This applies to any lift where the concentric portion feels hardest in the middle and easier at the beginning or end. The best examples is the bicep curl - where you feel a “sticking point” as you hit 90 degrees at the elbow.
Here you’ll see our gym bro buddies cheat by thrusting their hips forward, as the bar reaches its toughest portion.
Why are strength curves important when programming training?
It’s possible to get bogged down in the deep science of exercise. But you don’t really need to, unless you’re a sport scientist.
However, knowing how strength curves work does allow you to plan more efficient training programs. You’ll be equipped to train to a higher standard too, as you’ll be able to quickly identify where you are weakest and how to fix the issue.
Great athletes are strong. But more importantly they can develop force quickly and have explosive power that allows them to move fast.
Understanding which movements are important during your sport - and the way force and power need to be applied - helps you choose optimal training programs. Selecting the best exercises to mirror the force characteristics of the sport.
Using strength curve knowledge, you can plan concentric, isometric or eccentric-accentuated exercises. As well as plyometrics, load projection or other tools to help you get better in the right way.
Range of motion (ROM)
Research1 tells us that if your goal is to gain muscle hypertrophy, full range of motion training is superior. Increasing mechanical tension through a complete range promotes skeletal muscle growth.
And according to researchers, fits in with the idea of both strength curves and force-length theories. Because they directly influence the degree of tension applied to muscle fibers.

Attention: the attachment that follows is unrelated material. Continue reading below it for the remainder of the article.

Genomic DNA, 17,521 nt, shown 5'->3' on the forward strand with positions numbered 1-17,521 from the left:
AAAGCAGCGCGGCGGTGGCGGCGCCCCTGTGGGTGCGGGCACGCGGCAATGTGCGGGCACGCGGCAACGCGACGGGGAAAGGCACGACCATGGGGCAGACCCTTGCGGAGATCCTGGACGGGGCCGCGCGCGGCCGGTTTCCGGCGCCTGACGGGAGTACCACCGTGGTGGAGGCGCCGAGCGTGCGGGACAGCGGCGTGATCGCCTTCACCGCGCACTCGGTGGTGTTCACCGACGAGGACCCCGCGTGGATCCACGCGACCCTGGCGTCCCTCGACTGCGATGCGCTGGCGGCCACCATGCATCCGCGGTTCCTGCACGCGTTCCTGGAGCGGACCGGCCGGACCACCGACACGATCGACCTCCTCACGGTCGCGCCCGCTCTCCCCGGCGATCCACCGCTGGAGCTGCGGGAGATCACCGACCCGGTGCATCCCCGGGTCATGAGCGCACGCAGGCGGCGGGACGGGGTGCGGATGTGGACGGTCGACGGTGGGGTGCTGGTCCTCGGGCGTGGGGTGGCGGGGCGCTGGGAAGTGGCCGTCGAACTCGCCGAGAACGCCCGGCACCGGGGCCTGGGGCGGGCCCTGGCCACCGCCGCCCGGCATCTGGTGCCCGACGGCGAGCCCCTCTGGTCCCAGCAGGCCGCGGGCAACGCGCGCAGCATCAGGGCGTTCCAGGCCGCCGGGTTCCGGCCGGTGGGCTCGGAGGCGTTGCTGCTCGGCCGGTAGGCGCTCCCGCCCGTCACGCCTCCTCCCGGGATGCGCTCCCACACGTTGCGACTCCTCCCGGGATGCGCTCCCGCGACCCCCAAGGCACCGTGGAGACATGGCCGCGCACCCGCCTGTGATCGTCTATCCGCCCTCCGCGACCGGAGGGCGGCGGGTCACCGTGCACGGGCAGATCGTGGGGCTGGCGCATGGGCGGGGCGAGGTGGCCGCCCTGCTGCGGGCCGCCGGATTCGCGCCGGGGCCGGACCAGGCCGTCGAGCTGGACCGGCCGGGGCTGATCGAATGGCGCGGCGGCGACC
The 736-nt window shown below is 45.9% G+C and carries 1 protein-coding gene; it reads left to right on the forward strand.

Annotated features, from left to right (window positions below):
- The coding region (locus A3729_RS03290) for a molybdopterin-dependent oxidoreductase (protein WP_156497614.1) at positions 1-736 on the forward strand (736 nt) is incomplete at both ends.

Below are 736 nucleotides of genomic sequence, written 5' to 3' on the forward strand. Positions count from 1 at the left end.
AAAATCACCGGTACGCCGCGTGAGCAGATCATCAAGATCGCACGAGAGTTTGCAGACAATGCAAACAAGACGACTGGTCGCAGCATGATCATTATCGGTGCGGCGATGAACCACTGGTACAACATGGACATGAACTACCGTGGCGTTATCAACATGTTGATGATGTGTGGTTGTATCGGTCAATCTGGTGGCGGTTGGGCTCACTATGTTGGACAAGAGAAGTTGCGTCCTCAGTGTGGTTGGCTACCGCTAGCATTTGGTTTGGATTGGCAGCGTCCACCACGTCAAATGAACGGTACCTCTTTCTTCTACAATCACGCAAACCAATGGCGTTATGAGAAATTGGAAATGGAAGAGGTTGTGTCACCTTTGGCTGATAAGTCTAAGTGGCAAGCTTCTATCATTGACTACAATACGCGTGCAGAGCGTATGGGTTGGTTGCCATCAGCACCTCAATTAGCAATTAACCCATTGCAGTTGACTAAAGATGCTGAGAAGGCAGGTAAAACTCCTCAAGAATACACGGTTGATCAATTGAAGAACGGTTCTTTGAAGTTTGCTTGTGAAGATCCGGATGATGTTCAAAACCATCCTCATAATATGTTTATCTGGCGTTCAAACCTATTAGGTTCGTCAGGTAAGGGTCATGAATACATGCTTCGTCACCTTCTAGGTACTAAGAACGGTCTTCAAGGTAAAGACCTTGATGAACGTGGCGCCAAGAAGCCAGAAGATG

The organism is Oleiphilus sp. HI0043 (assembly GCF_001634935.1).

Muscles increase strength at the length they are challenged. So if you train with a full ROM you can rest assured that you aren’t leaving segments of the movement untrained.
However, muscles also increase strength to a greater degree when they are most challenged.
For example, during a bicep curl – a bell-shaped strength curve - it’s hard at the beginning of the rep, hardest at the midpoint and easiest at the top. All due to levers and gravity.
So performing a bicep curl will lead to more strength in the lower two thirds of the lift (the start and the middle).
Additionally, the stretch-mediated hypertrophy effect suggests that training at long muscle lengths - such as when the bicep is stretched at the bottom of a curl - triggers not only active muscle components but passive ones too. Stimulating further growth.
This occurs predominantly during the eccentric phase of the lift. It can have regional results – because some fascicles will be stimulated more than others. And is very much based on the specific strength curve of an exercise.
Don’t think that partial range of motion training is a waste of time, though. By training within a specific range, you can manipulate your lifting to improve strength within a targeted area of ROM.
Also, if you’re a powerlifter who can’t get past a particular point during a deadlift. Or an athlete that loses force during a specific segment of a muscular action, training to improve sticking points can help you improve performance.
Force-velocity curve basics
There is a strength curve that dictates length-tension within muscles. Plus, a force-velocity curve that dictates how fast you can move the weight at varying loads.
The “F-V” curve is a graphical representation of the inverse relationship between force – that’s the load you are lifting. And velocity – that’s bar speed.
Similar to the strength curve, it is an important tool for athletes and coaches. Allowing maximal transfer from what happens in the gym to what happens on the field of play.